I’ve been involved in hundreds of lawsuits. Never in one as silly, though, as the one have we’ve all been hearing about: House of Representatives v. Obama.
I’ve been pretty quiet about this fiasco the Republicans in the House of Representatives plan to foist on us. Everyone has a limit, though, and I’ve reached mine. Alas, Ms. J tells me I must be civil, and that George Carlin’s Seven Dirty Words are OFF LIMITS! (BTW, the shtick is definitely dated.) So, here’s one link from Huffington Post, GOP Admits it’s Hypocritical To Sue Obama Yet Urge Him To Act Alone On Border Crisis. Before you go all “he’s quoting liberals,” read the piece. It quotes two pretty experienced Republican House members, it’s balanced, and it sums up the situation well!
Now, about the lawsuit. Media reports say the House intends to argue that President Obama lacked authority to extend the deadline, twice, for the employer mandate under the Affordable Care and Patient Protection Act. Here’s H. Res. 676, the authorizing resolution. It’s much more open and unclear about how President Obama acted wrongfully.
If the suit ever gets filed it will be filed in U.S. District Court, probably in Washington, D.C. Rules apply. The main ones are set forth in the Federal Rules of Civil Procedure, but there are some statutes and common law principles that also apply. Oh, and the judge runs the show, not the parties. (“What’s the difference between a federal judge and G-d? G-d doesn’t think he’s a federal judge!” Yes, you get it!)
So what about these rules? First, federal courts are courts of limited jurisdiction. There must be an issue related to the Constitution or a federal statute, or the parties must reside in different states. That’s the short-hand version, and it’s probably not an issue here.
Second, there is the matter of standing. In federal court the suing party must be able to allege that it has suffered a direct injury for which the court can provide a remedy. Otherwise, case dismissed. So, the House must demonstrate: (a) an injury to it on account of President Obama’s extensions of the employer mandate start date; and (b) that the court can provide relief.
Well, has the House been harmed? No. Never mind the politics or principles; how did extending the start date twice harm the House of Representatives? [Silence] No answer!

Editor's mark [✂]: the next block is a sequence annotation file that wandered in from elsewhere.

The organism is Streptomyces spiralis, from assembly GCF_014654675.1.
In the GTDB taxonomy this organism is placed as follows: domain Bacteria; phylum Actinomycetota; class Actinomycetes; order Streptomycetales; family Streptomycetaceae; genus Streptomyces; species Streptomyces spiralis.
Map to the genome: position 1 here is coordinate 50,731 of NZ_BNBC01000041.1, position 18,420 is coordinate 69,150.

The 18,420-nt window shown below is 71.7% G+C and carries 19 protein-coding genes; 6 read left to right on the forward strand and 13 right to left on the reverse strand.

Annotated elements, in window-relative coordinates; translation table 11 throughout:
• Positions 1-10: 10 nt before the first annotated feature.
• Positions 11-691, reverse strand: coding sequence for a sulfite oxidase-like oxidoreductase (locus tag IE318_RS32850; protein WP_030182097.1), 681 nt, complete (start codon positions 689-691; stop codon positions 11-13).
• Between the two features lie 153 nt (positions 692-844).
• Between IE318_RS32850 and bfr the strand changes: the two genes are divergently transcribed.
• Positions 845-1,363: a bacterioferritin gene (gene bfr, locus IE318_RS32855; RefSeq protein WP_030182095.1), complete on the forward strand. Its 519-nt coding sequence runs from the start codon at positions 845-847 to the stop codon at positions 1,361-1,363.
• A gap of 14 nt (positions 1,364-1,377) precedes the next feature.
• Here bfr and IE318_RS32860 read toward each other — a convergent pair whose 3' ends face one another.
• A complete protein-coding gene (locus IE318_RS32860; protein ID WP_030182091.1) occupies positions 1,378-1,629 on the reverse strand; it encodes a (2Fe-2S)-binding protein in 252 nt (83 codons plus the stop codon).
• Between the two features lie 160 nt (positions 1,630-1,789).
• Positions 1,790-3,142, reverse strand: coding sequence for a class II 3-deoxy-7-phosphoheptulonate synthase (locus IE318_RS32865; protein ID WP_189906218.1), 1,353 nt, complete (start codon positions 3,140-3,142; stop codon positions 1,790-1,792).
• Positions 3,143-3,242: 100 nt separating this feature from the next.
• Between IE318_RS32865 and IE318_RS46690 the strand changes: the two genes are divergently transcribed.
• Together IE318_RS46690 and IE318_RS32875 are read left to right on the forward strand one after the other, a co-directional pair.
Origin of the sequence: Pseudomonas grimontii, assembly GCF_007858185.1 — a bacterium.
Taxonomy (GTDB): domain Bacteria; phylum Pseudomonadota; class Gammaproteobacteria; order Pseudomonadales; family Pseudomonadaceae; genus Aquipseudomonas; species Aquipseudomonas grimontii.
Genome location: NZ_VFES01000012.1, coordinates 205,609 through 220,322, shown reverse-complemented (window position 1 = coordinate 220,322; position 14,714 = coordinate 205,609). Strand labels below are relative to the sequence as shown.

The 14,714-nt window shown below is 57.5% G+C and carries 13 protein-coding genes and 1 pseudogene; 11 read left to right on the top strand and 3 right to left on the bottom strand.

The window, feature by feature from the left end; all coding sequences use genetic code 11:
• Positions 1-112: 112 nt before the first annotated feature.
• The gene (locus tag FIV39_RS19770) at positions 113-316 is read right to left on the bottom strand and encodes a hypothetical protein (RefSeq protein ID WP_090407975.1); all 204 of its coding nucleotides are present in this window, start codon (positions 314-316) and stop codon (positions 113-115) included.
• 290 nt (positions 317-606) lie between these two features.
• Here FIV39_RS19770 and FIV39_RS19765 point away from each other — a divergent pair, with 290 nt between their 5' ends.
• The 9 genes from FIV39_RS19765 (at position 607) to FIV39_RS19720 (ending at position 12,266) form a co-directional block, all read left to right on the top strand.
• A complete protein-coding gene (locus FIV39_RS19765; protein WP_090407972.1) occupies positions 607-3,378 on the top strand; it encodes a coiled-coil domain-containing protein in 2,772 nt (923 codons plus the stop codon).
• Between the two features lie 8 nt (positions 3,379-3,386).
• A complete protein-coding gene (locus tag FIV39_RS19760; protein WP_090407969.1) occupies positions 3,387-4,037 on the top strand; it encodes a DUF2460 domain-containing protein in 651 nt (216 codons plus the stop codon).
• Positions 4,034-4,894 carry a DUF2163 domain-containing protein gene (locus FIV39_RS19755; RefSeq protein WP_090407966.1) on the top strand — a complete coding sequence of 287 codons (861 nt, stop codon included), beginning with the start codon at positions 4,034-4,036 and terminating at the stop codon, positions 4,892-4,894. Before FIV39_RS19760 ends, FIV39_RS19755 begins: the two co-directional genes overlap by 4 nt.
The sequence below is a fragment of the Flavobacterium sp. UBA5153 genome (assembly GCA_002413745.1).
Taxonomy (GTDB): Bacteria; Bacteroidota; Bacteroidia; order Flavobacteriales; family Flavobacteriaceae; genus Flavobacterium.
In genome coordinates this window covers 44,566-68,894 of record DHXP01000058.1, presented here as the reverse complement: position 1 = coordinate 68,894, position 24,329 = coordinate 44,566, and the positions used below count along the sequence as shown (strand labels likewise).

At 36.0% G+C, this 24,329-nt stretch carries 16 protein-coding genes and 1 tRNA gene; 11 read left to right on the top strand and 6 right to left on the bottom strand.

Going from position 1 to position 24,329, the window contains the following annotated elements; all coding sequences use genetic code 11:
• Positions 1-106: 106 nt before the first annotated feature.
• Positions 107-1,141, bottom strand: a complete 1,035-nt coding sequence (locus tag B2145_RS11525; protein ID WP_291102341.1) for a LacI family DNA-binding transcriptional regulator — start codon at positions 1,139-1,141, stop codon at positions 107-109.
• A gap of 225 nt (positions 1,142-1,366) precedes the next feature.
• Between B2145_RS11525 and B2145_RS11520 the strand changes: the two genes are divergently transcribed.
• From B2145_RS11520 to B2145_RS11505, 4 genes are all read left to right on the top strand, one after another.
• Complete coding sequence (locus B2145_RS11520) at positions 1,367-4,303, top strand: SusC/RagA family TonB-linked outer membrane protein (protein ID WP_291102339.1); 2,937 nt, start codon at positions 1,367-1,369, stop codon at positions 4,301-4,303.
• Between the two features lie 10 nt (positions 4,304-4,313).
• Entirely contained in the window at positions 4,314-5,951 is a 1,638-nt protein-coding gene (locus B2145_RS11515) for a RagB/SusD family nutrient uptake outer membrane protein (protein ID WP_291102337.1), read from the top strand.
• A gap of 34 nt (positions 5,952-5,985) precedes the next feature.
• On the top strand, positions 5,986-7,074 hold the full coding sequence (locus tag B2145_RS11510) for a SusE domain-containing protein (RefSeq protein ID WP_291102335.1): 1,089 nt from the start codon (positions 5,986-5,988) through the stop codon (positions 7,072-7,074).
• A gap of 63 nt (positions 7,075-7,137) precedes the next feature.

And if the House was harmed. Can the court grant relief? Will a federal judge ever impose the mandate immediately? Will the case get heard before the new deadline arrives? Probably not, almost certainly not, and cases move slowly.
Third, there is the matter of pleading requirements. Rule 8 of the Federal Rules of Civil Procedure mandates that a suit include a short and plain statement concerning the court’s jurisdiction, “a short and plain statement of the claim showing the pleader is entitled to relief,” and “a demand for the relief sought ….” No position statements or hifalutin’ oratory. Just facts, a basis for relief, and tell the court what you want.
Here’s where the rubber meets the road! The only relief that flows from the alleged wrong is “impose the dang mandate on employers right now.” That will not go over well with the U.S. Chamber of Commerce and other major Republican Party funders for sure. No sir (and ma’am), it won’t! So we’ll have a party with a suit it must hope it loses, a situation readily apparent to most sentient beings since this nonsense started!
So what happened? Well, when someone calls me, angry and all about principles, I pass. I pass because I know what I cannot deliver. Lawsuits have their purposes. Making political points is rarely one of them!
So what happens now? Who knows. My prediction? No suit ever gets filed, but we’ll see an impeachment resolution and committee hearings before the end of 2014. How better can the last 27 of President Obama’s 30 remaining months in office be spent, and the Rs will prove they learned something from 1998 by not starting the impeachment proceedings until after the mid-term elections are over.
P.S. There’s plenty on the side of “the president had the power to so act,” by the way, which means if the suit ever got filed and actually went somewhere, President Obama might win on the merits. That issue seems to matter not at all, however.